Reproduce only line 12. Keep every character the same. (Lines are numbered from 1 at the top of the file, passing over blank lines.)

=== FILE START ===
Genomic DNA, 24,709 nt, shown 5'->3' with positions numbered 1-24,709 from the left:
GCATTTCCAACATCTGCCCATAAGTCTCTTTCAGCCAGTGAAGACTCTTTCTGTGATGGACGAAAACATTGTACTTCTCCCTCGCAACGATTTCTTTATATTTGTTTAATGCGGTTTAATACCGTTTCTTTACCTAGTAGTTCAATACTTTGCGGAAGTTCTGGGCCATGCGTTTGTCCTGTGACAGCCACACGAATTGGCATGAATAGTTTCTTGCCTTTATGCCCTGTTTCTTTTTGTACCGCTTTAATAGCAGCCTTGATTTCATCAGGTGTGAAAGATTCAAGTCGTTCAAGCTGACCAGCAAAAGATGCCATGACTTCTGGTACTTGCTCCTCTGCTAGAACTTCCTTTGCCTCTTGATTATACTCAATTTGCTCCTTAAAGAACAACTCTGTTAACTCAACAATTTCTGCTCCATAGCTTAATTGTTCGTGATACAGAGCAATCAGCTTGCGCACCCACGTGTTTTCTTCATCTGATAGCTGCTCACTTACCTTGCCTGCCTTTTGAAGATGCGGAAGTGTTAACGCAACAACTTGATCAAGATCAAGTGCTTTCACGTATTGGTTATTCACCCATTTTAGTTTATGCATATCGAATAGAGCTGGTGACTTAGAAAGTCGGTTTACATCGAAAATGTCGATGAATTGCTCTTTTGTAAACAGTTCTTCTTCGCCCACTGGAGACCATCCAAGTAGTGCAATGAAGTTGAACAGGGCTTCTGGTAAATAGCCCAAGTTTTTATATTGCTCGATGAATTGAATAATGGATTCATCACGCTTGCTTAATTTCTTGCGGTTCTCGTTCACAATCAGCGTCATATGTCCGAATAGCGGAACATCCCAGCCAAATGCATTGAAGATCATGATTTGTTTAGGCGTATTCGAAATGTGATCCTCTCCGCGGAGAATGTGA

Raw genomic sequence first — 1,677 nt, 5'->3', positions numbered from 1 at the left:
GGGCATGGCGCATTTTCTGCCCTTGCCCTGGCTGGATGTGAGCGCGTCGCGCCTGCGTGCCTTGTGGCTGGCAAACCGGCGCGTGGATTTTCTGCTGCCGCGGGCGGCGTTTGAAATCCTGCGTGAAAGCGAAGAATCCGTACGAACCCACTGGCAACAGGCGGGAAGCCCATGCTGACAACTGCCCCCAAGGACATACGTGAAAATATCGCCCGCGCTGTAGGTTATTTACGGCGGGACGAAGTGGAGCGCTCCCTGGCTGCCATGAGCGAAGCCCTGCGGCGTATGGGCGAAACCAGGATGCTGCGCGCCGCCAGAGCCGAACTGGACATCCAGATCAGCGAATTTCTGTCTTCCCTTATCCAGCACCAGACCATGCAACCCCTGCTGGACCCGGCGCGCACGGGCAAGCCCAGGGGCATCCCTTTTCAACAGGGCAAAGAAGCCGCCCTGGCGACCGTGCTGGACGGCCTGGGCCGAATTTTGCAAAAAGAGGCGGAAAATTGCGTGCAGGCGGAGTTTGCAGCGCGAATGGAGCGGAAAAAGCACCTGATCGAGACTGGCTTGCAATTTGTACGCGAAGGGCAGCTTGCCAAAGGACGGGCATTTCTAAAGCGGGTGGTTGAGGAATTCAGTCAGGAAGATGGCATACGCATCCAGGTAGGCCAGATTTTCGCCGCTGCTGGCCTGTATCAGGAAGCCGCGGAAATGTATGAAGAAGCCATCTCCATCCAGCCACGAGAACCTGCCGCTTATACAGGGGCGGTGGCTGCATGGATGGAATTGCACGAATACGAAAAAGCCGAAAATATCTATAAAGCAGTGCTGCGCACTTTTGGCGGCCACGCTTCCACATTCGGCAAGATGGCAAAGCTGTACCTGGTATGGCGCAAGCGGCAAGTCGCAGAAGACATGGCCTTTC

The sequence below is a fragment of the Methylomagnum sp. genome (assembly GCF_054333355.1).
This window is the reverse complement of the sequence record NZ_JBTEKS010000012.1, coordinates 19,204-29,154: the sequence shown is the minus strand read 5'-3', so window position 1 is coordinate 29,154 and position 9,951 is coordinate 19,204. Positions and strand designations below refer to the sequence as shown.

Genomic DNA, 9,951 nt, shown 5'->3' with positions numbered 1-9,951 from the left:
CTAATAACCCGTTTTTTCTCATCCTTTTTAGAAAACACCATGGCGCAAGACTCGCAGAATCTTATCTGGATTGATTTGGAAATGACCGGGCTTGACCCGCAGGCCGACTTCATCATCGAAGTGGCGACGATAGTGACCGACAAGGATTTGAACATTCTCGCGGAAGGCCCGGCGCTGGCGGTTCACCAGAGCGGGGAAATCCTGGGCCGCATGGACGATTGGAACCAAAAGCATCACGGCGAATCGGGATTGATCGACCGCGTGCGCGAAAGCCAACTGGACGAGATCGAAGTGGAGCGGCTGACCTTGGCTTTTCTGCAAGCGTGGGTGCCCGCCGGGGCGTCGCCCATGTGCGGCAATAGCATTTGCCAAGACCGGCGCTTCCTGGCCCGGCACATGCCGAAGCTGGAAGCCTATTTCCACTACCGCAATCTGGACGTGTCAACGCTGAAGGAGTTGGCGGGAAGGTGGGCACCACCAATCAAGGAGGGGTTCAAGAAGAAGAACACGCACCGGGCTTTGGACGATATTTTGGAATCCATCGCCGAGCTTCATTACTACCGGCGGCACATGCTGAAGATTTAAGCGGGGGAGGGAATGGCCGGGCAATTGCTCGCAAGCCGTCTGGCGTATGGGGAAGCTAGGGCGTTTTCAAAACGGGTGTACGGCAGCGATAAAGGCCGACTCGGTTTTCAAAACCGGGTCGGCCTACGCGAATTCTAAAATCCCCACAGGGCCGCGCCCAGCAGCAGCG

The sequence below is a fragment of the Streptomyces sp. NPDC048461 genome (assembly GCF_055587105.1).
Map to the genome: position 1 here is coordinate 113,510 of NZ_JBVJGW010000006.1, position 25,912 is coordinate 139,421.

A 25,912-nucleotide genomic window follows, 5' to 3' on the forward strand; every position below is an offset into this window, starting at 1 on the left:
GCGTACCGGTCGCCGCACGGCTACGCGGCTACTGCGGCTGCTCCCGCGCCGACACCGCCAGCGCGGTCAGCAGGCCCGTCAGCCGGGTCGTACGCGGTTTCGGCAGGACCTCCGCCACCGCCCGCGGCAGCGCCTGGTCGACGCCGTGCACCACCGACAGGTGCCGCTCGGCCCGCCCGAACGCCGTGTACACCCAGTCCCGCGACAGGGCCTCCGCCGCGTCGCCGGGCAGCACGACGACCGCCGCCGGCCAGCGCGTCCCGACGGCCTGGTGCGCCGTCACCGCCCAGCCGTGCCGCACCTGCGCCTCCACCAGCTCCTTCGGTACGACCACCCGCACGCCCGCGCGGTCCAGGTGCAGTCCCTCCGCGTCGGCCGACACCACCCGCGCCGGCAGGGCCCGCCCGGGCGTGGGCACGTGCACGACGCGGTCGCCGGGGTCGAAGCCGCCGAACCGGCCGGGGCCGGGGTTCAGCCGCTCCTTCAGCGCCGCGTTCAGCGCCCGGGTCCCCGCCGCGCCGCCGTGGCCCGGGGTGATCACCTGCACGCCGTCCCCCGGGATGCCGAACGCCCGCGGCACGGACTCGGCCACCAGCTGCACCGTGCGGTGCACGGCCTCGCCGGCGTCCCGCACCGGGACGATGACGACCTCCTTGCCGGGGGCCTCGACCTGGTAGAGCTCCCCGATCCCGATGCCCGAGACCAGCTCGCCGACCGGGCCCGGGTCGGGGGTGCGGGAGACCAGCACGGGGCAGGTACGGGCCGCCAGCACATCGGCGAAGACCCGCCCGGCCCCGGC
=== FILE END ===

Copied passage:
GCGTACCGGTCGCCGCACGGCTACGCGGCTACTGCGGCTGCTCCCGCGCCGACACCGCCAGCGCGGTCAGCAGGCCCGTCAGCCGGGTCGTACGCGGTTTCGGCAGGACCTCCGCCACCGCCCGCGGCAGCGCCTGGTCGACGCCGTGCACCACCGACAGGTGCCGCTCGGCCCGCCCGAACGCCGTGTACACCCAGTCCCGCGACAGGGCCTCCGCCGCGTCGCCGGGCAGCACGACGACCGCCGCCGGCCAGCGCGTCCCGACGGCCTGGTGCGCCGTCACCGCCCAGCCGTGCCGCACCTGCGCCTCCACCAGCTCCTTCGGTACGACCACCCGCACGCCCGCGCGGTCCAGGTGCAGTCCCTCCGCGTCGGCCGACACCACCCGCGCCGGCAGGGCCCGCCCGGGCGTGGGCACGTGCACGACGCGGTCGCCGGGGTCGAAGCCGCCGAACCGGCCGGGGCCGGGGTTCAGCCGCTCCTTCAGCGCCGCGTTCAGCGCCCGGGTCCCCGCCGCGCCGCCGTGGCCCGGGGTGATCACCTGCACGCCGTCCCCCGGGATGCCGAACGCCCGCGGCACGGACTCGGCCACCAGCTGCACCGTGCGGTGCACGGCCTCGCCGGCGTCCCGCACCGGGACGATGACGACCTCCTTGCCGGGGGCCTCGACCTGGTAGAGCTCCCCGATCCCGATGCCCGAGACCAGCTCGCCGACCGGGCCCGGGTCGGGGGTGCGGGAGACCAGCACGGGGCAGGTACGGGCCGCCAGCACATCGGCGAAGACCCGCCCGGCCCCGGC